The structured nature of the technique helps identify the reasons for resistance among stakeholders, such as alternation to working patterns, or productivity requirements, and where their commitment needs to be if the change is to be successful. The technique provides a good reality check on your own plans.

There are several other models used in change management, which are similarly useful. Regardless of the technique used, structured planning and analysis of change management is a core management competency that all practitioners should possess.


This article stemmed from conversations with practitioners who felt excluded from key management decisions and not respected as equals among the management team. There was a common underlying theme: requests for resources were made that lacked strong evidence, proposals for change were made that had not considered managers’ concerns, and there was often an over-reliance on legal arguments.

The fact is, our title does not guarantee us a seat at the decision table; participation will be earned by demonstrating the value we bring.15 The single most-effective way to do this is by identifying and demonstrating how safety can not only protect the health and well-being of people but also contribute to the long-term strategies of the organisation. If we fail to achieve this, practitioners risk being excluded from the decision-making circles and becoming pigeon-holed as technical specialists only called on when there is a problem.

The profession has come a long way over the past 20 years, and the UK has some of the best-quality practitioners in the world. However, our training and qualifications are almost entirely technical and do not adequately equip us for the managerial challenges we face in our day-to-day lives. Furthermore, much of the professional training focuses on transactional skills, i.e. interpreting a legal or technical requirement, implementing solutions to existing work processes, and then monitoring the results.

Practitioners are increasingly required to have transformational skills that enable us to have far greater impact on our organisations. Transformational competence will require greater proficiency in innovation, marketing, influencing and analysing. Put bluntly, being technically good is no longer good enough! If the profession is to develop, we have to become better at managing and maximising our strengths.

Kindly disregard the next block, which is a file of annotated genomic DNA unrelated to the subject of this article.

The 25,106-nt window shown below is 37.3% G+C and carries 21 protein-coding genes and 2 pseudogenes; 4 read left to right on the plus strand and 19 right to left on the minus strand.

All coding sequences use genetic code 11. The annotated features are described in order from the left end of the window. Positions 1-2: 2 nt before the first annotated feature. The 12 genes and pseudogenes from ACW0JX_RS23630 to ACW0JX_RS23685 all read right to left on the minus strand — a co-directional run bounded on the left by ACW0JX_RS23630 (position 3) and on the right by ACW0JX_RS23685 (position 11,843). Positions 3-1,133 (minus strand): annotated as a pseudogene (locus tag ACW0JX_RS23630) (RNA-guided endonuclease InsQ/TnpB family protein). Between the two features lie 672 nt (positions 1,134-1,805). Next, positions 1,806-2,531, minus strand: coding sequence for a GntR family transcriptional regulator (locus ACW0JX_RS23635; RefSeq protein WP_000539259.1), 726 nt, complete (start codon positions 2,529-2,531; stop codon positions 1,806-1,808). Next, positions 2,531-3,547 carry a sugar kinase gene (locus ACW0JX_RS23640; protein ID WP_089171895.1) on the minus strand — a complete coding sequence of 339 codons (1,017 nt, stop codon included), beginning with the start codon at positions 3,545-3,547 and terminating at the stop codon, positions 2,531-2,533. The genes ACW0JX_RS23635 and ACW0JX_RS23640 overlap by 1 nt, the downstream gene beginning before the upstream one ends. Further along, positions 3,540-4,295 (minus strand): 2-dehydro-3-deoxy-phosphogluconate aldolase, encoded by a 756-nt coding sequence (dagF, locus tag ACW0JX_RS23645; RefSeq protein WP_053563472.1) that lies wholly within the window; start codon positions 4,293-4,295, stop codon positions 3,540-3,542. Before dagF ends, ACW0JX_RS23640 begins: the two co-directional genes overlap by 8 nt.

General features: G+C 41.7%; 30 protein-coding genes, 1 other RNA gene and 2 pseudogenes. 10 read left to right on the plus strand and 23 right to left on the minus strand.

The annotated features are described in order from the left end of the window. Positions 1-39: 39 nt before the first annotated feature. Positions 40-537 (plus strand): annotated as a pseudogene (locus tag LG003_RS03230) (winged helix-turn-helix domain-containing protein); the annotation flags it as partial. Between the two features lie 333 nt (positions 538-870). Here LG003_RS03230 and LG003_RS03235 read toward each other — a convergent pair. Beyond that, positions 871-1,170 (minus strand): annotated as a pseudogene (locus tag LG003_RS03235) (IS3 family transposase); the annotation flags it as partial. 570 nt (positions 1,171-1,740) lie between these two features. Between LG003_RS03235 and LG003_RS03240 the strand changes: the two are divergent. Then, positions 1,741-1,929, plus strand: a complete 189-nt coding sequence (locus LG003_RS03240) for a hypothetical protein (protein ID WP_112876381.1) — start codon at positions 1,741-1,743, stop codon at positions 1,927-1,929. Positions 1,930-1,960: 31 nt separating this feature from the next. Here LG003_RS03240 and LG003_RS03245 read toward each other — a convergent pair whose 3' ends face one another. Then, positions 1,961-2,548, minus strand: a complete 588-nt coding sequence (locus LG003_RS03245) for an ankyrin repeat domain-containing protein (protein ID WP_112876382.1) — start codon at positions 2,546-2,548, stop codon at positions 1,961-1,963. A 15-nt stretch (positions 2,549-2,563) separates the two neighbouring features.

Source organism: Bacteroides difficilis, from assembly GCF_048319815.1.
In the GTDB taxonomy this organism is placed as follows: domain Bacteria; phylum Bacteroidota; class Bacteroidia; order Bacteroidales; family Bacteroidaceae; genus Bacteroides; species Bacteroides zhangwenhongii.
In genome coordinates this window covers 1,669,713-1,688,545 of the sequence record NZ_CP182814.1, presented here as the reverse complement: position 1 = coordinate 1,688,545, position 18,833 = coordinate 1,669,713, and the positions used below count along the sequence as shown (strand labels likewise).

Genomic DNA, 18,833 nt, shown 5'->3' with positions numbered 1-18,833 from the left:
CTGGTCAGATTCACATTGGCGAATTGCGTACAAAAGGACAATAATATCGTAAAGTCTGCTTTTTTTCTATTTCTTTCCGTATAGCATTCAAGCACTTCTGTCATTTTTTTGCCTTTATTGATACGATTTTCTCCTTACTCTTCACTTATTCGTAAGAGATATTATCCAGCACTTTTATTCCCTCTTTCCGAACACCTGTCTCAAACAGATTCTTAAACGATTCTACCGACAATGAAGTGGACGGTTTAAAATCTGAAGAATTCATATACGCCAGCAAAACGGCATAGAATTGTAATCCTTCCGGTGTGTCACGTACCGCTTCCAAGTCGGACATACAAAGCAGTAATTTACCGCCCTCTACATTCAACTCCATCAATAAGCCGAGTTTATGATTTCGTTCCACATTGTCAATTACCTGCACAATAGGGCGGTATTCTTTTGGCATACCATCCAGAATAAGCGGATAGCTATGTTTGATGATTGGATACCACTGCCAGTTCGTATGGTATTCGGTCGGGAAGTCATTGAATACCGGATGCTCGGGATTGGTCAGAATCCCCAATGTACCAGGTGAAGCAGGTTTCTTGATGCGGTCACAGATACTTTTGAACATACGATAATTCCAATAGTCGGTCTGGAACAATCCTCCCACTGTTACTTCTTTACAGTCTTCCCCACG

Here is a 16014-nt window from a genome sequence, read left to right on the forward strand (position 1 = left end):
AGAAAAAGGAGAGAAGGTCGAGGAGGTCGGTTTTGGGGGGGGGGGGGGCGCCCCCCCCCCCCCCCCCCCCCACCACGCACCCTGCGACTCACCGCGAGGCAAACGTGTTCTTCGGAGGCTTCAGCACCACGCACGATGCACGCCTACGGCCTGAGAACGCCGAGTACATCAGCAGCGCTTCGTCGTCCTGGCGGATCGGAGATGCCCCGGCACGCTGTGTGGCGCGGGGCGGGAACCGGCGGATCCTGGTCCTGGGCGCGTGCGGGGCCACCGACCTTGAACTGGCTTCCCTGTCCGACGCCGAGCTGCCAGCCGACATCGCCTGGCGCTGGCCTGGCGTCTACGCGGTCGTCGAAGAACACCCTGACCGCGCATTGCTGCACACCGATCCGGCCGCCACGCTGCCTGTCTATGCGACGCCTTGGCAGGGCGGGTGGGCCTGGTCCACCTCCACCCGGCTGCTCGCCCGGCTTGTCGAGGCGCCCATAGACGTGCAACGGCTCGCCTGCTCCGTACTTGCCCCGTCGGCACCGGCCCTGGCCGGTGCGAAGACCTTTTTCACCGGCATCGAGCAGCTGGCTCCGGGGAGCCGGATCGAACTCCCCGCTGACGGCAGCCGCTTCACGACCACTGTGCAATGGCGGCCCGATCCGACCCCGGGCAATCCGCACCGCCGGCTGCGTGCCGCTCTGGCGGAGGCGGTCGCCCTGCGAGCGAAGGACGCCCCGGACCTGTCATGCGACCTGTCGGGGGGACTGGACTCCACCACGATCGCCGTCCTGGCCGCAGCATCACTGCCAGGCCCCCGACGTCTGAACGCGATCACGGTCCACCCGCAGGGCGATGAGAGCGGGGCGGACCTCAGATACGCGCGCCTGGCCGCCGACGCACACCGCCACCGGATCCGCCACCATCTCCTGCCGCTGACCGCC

1    IOSH (2006): Higher level Qualification accreditation, March 2006 –
2    Boyle, T (2008): Health and Safety: Risk Management, ISBN-13 978 0 901357 41 0, IOSH Books
3    Cooper, M and Cotton, D (2000): ‘Safety training – a special case?’ in J Eur Ind Training, Vol.24, Iss.9, pp481-490
4    Fleming, M, and Lardner, R (2002): Strategies to promote safe behaviour as part of a health and safety management system, HSE Contract Research Report 430/2002
5    Hopkins, A (2006): ‘What are we to make of safe behaviour programs?’ in Safety Science, Vol.44, Iss.7, pp583-597
6    DeArmond, S, Yueng-Hsiang, H and Chen, P (2007): How Does Safety Stack Up? A survey of corporate financial decision-makers’ pe
ceptions of safety performance, programs and personnel, ASSE Foundation Research –
7    Manuele, F (2003): On the Practice of Safety, ISBN 978-0-471-27275-5, Wiley-Interscience
8    Dillon, C (1985): ‘Corporate Safety Manager Performance Expectations’, doctoral dissertation, University of West Virginia
9    Blair, E (1997): ‘Occupational Safety Management Competencies as Perceived by Certified Safety Professionals and Safety Educators’, doctoral dissertation, University of Kentucky
10    Mauele, F (2001): Innovations in Safety Management: Addressing Career Knowledge Needs, ISBN 0-471-43959-2, Wiley-Interscience
11    Bird, FE Jr. and Davies, RJ (1996): Safety & the Bottom Line, Institute Publishing, Inc, Loganville, GA
12    Yukl, G, Guinan, P and Soitolano, D (1995): ‘Influence Tactics Used for Different Objectives with Subordinates, Peers, and Superiors’, in Group Organization Management, 1995; 20: 272-296
13    Quilley, A (2005): The Emperor has No Hard Hat: Achieved Real Workplace Safety Results, ISBN 0-9737485-0-8, MBQ Solutions Inc
14    Ward, J and Daniel, E (2006): Benefits Management: Delivering Value from IS and IT Investments, ISBN 0-470-09463-X, Wiley
15    Hansen, L (1993): ‘Safety Management: A Call for Revolution’, in Professional Safety, March 1993: 16-21

James Pomeroy is Group HSE manager for Senior plc, and Dr Tony Boyle is director of HASTAM.